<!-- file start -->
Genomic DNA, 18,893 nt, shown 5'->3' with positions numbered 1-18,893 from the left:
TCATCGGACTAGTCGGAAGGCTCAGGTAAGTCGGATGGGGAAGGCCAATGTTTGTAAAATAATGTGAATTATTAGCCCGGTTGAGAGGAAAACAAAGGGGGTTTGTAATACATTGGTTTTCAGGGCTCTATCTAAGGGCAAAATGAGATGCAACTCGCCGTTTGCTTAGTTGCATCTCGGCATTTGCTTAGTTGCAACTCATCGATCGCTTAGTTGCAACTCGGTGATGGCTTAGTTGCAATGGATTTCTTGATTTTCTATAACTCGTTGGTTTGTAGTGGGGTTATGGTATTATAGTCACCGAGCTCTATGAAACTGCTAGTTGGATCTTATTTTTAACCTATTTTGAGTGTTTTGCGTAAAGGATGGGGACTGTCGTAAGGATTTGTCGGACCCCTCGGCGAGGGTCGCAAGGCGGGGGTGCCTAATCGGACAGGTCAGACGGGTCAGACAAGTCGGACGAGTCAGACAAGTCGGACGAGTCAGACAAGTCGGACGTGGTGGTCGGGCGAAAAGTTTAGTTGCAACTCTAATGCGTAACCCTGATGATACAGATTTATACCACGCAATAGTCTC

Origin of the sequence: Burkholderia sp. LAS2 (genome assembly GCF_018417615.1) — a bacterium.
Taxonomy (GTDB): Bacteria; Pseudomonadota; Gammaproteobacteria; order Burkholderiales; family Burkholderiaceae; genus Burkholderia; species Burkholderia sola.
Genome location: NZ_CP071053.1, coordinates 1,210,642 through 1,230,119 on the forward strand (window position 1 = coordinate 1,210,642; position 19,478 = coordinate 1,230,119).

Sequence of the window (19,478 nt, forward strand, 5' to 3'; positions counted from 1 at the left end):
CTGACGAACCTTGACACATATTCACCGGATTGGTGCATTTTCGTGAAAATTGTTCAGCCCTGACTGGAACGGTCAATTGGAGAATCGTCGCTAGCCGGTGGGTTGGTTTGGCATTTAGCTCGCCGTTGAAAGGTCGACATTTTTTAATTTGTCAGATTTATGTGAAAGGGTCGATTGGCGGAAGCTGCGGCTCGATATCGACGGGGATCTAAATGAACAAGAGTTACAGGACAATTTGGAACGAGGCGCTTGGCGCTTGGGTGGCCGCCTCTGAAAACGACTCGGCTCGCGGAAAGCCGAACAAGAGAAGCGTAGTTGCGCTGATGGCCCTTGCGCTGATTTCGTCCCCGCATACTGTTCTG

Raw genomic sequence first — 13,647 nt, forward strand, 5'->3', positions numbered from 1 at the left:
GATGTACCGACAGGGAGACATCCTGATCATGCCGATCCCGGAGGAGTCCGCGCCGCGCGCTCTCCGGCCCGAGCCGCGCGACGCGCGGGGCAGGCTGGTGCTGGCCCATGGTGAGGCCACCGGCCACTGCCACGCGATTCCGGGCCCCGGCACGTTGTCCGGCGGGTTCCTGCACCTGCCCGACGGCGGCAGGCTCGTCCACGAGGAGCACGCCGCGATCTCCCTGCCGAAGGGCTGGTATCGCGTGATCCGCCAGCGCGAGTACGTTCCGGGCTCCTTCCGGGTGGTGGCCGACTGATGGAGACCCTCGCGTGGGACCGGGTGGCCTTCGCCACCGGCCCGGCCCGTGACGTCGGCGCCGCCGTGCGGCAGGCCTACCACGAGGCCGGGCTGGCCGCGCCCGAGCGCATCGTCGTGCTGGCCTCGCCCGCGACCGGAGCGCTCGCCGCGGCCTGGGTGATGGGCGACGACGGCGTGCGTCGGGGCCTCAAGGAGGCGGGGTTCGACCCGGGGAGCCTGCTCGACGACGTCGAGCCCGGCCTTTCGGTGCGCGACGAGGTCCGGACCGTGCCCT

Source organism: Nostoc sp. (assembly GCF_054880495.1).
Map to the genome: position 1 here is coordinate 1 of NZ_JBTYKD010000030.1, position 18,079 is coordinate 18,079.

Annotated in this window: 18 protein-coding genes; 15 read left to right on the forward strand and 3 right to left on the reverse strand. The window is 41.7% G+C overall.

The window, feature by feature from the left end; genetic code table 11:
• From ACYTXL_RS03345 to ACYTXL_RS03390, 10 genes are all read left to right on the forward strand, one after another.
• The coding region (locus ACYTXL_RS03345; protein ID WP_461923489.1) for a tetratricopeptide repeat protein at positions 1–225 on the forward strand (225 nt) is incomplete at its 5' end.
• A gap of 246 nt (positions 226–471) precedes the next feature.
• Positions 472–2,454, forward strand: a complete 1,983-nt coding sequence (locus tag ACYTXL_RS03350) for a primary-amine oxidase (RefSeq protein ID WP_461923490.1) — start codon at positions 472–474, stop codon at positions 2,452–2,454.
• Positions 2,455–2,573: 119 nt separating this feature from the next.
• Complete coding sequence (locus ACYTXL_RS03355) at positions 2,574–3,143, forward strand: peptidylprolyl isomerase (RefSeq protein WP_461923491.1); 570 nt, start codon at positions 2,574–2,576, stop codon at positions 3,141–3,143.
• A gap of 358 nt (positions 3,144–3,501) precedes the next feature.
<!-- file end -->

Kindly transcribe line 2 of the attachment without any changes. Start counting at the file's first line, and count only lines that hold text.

TCATCGGACTAGTCGGAAGGCTCAGGTAAGTCGGATGGGGAAGGCCAATGTTTGTAAAATAATGTGAATTATTAGCCCGGTTGAGAGGAAAACAAAGGGGGTTTGTAATACATTGGTTTTCAGGGCTCTATCTAAGGGCAAAATGAGATGCAACTCGCCGTTTGCTTAGTTGCATCTCGGCATTTGCTTAGTTGCAACTCATCGATCGCTTAGTTGCAACTCGGTGATGGCTTAGTTGCAATGGATTTCTTGATTTTCTATAACTCGTTGGTTTGTAGTGGGGTTATGGTATTATAGTCACCGAGCTCTATGAAACTGCTAGTTGGATCTTATTTTTAACCTATTTTGAGTGTTTTGCGTAAAGGATGGGGACTGTCGTAAGGATTTGTCGGACCCCTCGGCGAGGGTCGCAAGGCGGGGGTGCCTAATCGGACAGGTCAGACGGGTCAGACAAGTCGGACGAGTCAGACAAGTCGGACGAGTCAGACAAGTCGGACGTGGTGGTCGGGCGAAAAGTTTAGTTGCAACTCTAATGCGTAACCCTGATGATACAGATTTATACCACGCAATAGTCTC